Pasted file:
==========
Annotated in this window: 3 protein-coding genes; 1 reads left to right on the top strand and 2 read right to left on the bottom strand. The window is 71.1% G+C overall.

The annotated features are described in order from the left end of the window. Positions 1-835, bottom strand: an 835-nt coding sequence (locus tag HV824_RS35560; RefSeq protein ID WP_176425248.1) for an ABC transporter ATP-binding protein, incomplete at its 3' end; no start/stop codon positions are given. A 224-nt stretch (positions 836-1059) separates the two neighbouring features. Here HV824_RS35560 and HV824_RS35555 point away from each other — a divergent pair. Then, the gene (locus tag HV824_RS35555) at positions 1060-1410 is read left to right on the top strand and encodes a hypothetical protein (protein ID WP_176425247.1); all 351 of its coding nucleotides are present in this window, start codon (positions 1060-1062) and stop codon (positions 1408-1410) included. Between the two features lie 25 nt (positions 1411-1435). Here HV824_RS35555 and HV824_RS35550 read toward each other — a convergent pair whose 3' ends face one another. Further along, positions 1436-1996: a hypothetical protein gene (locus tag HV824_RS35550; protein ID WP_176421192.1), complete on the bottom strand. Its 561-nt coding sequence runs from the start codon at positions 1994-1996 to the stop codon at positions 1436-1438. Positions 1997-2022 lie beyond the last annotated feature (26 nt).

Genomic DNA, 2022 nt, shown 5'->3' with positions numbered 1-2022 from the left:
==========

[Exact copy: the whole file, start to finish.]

Annotated in this window: 3 protein-coding genes; 1 reads left to right on the top strand and 2 read right to left on the bottom strand. The window is 71.1% G+C overall.

The annotated features are described in order from the left end of the window. Positions 1-835, bottom strand: an 835-nt coding sequence (locus tag HV824_RS35560; RefSeq protein ID WP_176425248.1) for an ABC transporter ATP-binding protein, incomplete at its 3' end; no start/stop codon positions are given. A 224-nt stretch (positions 836-1059) separates the two neighbouring features. Here HV824_RS35560 and HV824_RS35555 point away from each other — a divergent pair. Then, the gene (locus tag HV824_RS35555) at positions 1060-1410 is read left to right on the top strand and encodes a hypothetical protein (protein ID WP_176425247.1); all 351 of its coding nucleotides are present in this window, start codon (positions 1060-1062) and stop codon (positions 1408-1410) included. Between the two features lie 25 nt (positions 1411-1435). Here HV824_RS35555 and HV824_RS35550 read toward each other — a convergent pair whose 3' ends face one another. Further along, positions 1436-1996: a hypothetical protein gene (locus tag HV824_RS35550; protein ID WP_176421192.1), complete on the bottom strand. Its 561-nt coding sequence runs from the start codon at positions 1994-1996 to the stop codon at positions 1436-1438. Positions 1997-2022 lie beyond the last annotated feature (26 nt).

Genomic DNA, 2022 nt, shown 5'->3' with positions numbered 1-2022 from the left: